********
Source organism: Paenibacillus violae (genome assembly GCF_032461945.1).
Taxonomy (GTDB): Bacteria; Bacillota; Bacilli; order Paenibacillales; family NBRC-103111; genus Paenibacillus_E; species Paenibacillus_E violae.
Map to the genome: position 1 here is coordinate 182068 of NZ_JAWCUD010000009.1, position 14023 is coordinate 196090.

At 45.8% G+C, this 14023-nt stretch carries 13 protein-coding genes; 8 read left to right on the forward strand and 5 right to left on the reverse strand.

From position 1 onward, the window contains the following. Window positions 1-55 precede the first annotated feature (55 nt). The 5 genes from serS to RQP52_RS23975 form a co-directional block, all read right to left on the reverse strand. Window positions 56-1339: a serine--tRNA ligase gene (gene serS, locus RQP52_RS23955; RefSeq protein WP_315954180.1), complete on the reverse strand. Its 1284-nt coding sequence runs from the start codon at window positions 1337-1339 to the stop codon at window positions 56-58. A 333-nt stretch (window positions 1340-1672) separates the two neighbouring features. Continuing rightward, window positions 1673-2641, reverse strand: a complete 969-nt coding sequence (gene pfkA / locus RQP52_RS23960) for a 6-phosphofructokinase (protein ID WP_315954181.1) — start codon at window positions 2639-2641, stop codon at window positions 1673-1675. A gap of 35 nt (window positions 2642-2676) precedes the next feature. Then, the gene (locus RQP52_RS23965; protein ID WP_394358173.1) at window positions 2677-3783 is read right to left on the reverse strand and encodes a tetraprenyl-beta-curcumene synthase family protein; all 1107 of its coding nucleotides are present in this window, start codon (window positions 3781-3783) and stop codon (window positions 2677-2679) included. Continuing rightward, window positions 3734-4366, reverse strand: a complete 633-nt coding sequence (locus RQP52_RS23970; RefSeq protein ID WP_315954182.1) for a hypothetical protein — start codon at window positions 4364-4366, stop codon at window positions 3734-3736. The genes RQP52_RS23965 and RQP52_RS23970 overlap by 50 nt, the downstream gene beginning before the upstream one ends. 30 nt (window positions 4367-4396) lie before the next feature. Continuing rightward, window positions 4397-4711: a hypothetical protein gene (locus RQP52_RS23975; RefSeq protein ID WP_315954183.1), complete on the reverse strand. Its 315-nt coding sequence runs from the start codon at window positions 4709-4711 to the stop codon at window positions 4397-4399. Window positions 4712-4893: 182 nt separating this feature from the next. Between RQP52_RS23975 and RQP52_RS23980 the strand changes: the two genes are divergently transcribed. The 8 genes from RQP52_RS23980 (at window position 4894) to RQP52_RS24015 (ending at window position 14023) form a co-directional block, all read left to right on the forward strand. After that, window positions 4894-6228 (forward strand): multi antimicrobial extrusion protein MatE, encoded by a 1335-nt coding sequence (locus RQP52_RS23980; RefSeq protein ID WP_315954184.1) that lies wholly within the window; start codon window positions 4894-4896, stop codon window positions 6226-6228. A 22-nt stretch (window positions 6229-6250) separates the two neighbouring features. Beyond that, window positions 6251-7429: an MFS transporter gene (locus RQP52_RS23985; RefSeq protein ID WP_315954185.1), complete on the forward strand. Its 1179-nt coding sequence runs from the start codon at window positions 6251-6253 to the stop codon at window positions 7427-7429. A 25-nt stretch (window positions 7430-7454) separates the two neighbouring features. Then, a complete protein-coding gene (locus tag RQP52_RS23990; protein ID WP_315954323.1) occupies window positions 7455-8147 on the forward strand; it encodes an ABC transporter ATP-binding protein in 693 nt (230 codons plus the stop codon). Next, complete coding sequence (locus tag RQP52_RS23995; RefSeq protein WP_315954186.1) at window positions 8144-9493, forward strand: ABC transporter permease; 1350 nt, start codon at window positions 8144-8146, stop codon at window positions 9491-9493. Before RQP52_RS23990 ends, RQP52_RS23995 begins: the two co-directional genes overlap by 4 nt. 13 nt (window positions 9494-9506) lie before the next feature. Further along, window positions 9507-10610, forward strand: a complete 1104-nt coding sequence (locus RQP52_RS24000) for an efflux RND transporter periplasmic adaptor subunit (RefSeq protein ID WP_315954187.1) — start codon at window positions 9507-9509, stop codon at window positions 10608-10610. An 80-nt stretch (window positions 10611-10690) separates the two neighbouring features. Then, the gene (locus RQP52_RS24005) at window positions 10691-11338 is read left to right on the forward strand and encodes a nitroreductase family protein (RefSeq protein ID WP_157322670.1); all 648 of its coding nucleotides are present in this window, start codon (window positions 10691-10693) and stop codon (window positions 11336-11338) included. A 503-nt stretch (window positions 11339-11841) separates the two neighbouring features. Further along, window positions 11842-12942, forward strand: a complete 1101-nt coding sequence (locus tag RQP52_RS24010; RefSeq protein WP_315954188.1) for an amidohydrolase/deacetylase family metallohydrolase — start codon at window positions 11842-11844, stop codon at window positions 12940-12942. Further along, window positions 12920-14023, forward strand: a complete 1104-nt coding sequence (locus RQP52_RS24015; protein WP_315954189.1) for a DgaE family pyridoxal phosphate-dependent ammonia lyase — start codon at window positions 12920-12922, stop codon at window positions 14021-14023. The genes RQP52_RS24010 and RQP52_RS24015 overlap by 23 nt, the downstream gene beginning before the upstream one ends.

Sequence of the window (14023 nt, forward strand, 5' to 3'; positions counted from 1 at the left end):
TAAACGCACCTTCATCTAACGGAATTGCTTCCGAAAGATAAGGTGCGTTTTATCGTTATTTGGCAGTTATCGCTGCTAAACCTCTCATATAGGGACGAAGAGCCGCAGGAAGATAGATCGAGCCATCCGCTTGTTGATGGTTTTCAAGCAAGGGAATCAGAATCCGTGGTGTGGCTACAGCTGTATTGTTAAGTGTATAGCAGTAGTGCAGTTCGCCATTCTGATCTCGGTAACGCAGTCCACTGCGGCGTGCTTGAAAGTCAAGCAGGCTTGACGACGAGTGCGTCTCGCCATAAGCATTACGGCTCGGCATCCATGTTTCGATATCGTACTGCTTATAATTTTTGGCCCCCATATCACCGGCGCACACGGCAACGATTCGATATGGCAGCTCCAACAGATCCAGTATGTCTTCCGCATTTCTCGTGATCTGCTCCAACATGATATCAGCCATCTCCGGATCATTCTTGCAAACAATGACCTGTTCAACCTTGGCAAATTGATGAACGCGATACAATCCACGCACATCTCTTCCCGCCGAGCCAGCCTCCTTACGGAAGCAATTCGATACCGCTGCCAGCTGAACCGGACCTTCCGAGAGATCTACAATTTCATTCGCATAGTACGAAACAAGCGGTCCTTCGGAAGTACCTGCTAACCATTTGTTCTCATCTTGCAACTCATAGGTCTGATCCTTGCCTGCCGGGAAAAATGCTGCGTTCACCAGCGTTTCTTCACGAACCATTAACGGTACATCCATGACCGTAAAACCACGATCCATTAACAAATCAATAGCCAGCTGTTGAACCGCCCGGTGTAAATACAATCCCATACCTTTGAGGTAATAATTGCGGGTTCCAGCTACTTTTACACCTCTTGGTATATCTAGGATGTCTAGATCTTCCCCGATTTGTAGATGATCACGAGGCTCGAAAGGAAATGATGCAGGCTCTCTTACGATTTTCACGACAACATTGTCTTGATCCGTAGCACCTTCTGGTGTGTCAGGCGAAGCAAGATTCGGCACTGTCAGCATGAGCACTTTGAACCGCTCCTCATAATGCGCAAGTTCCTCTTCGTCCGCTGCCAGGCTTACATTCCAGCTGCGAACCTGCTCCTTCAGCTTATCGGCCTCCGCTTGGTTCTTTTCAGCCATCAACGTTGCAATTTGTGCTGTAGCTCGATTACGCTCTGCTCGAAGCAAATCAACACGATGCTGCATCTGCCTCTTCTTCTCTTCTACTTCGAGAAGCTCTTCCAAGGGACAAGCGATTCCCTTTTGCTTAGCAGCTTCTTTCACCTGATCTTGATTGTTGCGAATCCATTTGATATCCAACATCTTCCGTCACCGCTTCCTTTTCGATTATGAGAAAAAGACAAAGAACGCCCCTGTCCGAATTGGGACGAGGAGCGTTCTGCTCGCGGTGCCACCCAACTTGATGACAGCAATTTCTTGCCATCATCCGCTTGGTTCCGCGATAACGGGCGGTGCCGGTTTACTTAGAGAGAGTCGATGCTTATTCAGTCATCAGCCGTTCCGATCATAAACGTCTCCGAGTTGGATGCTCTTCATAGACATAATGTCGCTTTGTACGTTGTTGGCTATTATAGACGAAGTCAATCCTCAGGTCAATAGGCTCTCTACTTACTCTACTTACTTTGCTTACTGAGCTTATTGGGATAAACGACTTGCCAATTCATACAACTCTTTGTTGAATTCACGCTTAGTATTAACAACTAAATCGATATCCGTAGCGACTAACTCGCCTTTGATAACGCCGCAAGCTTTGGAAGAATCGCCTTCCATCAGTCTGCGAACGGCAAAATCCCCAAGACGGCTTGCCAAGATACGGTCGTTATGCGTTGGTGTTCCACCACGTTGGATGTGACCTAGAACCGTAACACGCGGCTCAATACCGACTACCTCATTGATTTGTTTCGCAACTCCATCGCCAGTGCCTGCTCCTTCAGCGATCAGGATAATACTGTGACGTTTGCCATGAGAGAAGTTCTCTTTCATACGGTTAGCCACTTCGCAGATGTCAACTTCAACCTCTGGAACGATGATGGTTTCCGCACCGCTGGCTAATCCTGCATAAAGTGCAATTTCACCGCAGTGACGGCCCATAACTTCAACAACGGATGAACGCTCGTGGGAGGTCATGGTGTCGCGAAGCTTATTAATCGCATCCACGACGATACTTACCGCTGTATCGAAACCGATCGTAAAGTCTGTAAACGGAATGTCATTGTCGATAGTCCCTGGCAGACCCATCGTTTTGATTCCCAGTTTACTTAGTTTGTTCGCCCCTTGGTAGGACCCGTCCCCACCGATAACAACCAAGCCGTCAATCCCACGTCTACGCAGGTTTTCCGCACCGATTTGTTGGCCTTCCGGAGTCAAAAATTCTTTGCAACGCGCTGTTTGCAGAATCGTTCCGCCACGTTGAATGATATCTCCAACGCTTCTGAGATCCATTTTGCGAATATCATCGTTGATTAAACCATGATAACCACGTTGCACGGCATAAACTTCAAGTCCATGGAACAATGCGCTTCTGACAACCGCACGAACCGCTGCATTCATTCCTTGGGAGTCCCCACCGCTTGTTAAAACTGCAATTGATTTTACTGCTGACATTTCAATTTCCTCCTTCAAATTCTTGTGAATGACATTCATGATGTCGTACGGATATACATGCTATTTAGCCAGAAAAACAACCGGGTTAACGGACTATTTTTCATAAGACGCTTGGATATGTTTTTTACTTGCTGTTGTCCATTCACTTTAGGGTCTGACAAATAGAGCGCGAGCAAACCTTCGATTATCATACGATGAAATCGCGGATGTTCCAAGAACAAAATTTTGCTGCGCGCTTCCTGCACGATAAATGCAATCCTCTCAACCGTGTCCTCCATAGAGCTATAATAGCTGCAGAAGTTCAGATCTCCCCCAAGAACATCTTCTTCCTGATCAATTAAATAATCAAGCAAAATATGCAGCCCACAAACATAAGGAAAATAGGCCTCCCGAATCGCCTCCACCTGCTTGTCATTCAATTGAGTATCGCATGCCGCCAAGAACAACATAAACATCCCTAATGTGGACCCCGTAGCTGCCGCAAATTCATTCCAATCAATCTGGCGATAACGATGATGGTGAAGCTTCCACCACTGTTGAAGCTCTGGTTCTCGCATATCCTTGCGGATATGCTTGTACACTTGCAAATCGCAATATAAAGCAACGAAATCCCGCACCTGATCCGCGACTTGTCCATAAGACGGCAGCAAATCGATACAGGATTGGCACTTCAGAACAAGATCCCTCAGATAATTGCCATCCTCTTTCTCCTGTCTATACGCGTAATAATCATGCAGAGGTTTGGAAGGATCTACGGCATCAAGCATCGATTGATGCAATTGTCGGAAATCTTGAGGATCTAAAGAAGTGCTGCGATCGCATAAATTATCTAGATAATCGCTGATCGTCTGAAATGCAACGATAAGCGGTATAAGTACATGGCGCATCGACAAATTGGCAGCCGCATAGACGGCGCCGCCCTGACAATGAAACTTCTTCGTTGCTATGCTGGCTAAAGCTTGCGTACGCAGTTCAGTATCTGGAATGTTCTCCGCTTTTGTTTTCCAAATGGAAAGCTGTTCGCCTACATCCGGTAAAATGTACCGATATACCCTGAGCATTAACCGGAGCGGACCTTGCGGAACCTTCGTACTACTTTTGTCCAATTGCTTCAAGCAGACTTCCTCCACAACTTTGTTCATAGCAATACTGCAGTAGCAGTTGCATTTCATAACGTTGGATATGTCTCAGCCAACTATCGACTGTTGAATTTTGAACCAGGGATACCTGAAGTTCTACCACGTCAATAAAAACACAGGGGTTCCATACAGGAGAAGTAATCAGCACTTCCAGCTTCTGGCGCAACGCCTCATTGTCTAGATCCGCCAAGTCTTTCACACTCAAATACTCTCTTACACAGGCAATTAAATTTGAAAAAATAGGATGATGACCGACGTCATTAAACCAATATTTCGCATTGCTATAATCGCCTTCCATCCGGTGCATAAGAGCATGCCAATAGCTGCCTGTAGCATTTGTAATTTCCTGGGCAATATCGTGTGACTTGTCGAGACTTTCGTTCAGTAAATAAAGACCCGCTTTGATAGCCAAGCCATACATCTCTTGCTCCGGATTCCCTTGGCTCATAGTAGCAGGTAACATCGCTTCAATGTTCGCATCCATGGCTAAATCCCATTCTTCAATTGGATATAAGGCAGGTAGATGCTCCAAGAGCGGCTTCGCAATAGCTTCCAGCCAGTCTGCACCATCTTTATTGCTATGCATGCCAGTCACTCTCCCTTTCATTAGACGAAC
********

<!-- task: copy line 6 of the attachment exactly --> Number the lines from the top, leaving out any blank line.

Sequence of the window (14023 nt, forward strand, 5' to 3'; positions counted from 1 at the left end):